Joy and long queues as China reopens to the world after 3 years
China has reopened its borders to international visitors after three years of Covid closure. It’s no longer mandatory for incoming travellers to quarantine, representing a significant change in the country’s Covid policy as it struggles with a surge in infections. But they will still need to carry proof of a negative PCR test taken within 48 hours of travelling.
The lifting of self-imposed isolation has been welcomed by many inbound travellers eager to reunite with family. On Sunday, mainland China also reopened its border with Hong Kong and tens of thousands of people crossed the border. Nearly 400,000 people from the special administrative region of the country are expected to travel to mainland China in the coming weeks.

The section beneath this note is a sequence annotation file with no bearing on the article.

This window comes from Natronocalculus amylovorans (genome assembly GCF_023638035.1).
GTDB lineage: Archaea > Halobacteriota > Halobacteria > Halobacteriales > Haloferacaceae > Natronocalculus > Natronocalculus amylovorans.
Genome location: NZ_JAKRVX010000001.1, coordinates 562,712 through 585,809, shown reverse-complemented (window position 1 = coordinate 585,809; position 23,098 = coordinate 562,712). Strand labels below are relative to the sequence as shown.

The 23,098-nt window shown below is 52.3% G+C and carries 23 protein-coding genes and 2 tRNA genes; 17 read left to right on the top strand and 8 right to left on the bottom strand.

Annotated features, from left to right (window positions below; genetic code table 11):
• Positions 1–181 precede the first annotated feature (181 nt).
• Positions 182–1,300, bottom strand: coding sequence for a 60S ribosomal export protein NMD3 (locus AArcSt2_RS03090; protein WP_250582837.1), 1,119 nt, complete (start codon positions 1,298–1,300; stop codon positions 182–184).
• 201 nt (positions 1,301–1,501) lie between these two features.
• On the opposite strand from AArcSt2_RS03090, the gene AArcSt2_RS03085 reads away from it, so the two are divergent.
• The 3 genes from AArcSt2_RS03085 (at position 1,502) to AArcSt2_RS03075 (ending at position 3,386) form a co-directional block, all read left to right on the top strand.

With the reopening, coming at the start of ‘Chunyun’ – the first period of Lunar New Year travel – the last pillars of a zero-Covid policy that had protected people from the virus but also severed their connections with the rest of the world has been dismantled. The policy’s impact on the world’s second-biggest economy is no news, and neither are the nationwide protests it triggered.
Several countries are expected to experience a surge in Chinese travellers as the country has rolled back its quarantine requirements for inbound travellers. But with China currently reeling under the impact of a spike in infections, some countries have sounded the alarm.
Expecting around 300,000 Chinese visitors in the first quarter of this year, Thailand is bringing back Covid restrictions for foreigners. Dutch and Portuguese governments have also mandated Covid-negative for Chinese travellers upon arrival. And Germany, despite lagging behind other EU nations in post-pandemic recovery in the air travel sector, has discouraged non-essential trips to China.
Foreign health experts have often warned that China’s narrow criteria for identifying Covid deaths will underestimate the true toll of the current wave there. The country has routinely been accused of downplaying infections and deaths for political purposes.